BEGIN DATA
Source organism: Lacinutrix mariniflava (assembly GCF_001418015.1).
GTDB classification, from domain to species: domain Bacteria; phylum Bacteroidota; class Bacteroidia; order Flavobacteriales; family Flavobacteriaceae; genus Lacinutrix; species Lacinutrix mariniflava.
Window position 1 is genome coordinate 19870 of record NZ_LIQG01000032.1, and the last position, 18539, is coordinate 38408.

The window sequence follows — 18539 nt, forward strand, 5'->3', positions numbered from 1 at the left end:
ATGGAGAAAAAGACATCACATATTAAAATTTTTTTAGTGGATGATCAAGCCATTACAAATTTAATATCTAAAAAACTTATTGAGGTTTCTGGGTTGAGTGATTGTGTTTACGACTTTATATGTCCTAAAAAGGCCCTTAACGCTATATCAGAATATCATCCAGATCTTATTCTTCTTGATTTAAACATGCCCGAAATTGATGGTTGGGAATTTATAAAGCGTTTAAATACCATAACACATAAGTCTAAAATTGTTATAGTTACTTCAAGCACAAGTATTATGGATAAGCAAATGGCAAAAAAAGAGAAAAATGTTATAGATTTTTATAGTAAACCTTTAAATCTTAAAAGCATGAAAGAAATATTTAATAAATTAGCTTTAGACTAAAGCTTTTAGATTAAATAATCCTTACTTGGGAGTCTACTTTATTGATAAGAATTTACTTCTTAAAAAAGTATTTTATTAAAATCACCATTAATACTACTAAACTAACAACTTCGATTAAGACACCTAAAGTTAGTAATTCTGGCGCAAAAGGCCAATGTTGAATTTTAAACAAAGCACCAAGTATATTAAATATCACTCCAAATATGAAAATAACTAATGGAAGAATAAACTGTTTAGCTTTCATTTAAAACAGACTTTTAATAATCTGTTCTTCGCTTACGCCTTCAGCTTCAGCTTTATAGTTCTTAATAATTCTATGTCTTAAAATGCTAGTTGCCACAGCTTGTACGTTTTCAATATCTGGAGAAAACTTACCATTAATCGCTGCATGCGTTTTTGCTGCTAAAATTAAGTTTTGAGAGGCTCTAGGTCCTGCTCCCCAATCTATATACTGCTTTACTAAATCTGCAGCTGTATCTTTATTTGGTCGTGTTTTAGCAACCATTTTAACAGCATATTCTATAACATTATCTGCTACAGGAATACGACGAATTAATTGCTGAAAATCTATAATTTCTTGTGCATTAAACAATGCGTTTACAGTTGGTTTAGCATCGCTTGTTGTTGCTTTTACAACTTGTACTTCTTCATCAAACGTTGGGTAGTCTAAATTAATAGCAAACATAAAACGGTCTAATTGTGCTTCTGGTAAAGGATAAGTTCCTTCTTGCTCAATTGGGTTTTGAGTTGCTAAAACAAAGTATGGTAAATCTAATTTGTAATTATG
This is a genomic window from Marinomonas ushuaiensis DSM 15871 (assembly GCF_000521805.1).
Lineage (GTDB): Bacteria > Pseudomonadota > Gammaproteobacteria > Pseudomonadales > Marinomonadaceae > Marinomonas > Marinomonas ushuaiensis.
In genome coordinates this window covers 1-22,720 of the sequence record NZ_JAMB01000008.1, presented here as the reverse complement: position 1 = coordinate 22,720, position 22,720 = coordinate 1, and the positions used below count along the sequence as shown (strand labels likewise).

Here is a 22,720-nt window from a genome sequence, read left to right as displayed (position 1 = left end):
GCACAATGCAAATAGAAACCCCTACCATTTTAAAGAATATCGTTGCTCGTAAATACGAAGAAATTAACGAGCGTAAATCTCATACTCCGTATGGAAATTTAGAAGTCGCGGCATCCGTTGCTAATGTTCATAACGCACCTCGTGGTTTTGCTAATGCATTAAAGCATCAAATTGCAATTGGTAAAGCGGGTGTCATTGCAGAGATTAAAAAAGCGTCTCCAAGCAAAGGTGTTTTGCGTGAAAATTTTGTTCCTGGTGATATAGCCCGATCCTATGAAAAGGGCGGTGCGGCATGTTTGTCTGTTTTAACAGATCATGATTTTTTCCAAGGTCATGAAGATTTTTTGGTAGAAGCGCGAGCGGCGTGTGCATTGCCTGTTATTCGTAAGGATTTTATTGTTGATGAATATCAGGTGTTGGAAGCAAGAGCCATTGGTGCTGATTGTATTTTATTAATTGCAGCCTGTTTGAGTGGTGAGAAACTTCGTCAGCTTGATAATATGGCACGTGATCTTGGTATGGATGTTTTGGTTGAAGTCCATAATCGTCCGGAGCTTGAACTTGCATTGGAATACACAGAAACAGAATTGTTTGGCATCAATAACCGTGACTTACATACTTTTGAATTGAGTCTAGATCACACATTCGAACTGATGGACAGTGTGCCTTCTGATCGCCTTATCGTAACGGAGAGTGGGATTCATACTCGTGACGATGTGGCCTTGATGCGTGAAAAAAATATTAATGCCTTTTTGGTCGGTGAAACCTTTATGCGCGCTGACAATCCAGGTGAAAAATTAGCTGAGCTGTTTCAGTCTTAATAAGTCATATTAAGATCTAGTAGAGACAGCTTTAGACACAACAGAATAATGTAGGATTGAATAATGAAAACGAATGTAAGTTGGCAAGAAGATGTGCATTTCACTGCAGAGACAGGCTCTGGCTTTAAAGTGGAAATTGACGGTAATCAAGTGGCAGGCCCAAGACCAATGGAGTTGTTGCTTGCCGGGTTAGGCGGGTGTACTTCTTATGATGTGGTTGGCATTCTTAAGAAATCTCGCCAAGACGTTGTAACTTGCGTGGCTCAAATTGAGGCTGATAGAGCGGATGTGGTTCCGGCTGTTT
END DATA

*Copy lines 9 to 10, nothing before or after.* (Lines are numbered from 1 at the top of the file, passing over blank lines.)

Here is a 22,720-nt window from a genome sequence, read left to right as displayed (position 1 = left end):
GCACAATGCAAATAGAAACCCCTACCATTTTAAAGAATATCGTTGCTCGTAAATACGAAGAAATTAACGAGCGTAAATCTCATACTCCGTATGGAAATTTAGAAGTCGCGGCATCCGTTGCTAATGTTCATAACGCACCTCGTGGTTTTGCTAATGCATTAAAGCATCAAATTGCAATTGGTAAAGCGGGTGTCATTGCAGAGATTAAAAAAGCGTCTCCAAGCAAAGGTGTTTTGCGTGAAAATTTTGTTCCTGGTGATATAGCCCGATCCTATGAAAAGGGCGGTGCGGCATGTTTGTCTGTTTTAACAGATCATGATTTTTTCCAAGGTCATGAAGATTTTTTGGTAGAAGCGCGAGCGGCGTGTGCATTGCCTGTTATTCGTAAGGATTTTATTGTTGATGAATATCAGGTGTTGGAAGCAAGAGCCATTGGTGCTGATTGTATTTTATTAATTGCAGCCTGTTTGAGTGGTGAGAAACTTCGTCAGCTTGATAATATGGCACGTGATCTTGGTATGGATGTTTTGGTTGAAGTCCATAATCGTCCGGAGCTTGAACTTGCATTGGAATACACAGAAACAGAATTGTTTGGCATCAATAACCGTGACTTACATACTTTTGAATTGAGTCTAGATCACACATTCGAACTGATGGACAGTGTGCCTTCTGATCGCCTTATCGTAACGGAGAGTGGGATTCATACTCGTGACGATGTGGCCTTGATGCGTGAAAAAAATATTAATGCCTTTTTGGTCGGTGAAACCTTTATGCGCGCTGACAATCCAGGTGAAAAATTAGCTGAGCTGTTTCAGTCTTAATAAGTCATATTAAGATCTAGTAGAGACAGCTTTAGACACAACAGAATAATGTAGGATTGAATAATGAAAACGAATGTAAGTTGGCAAGAAGATGTGCATTTCACTGCAGAGACAGGCTCTGGCTTTAAAGTGGAAATTGACGGTAATCAAGTGGCAGGCCCAAGACCAATGGAGTTGTTGCTTGCCGGGTTAGGCGGGTGTACTTCTTATGATGTGGTTGGCATTCTTAAGAAATCTCGCCAAGACGTTGTAACTTGCGTGGCTCAAATTGAGGCTGATAGAGCGGATGTGGTTCCGGCTGTTT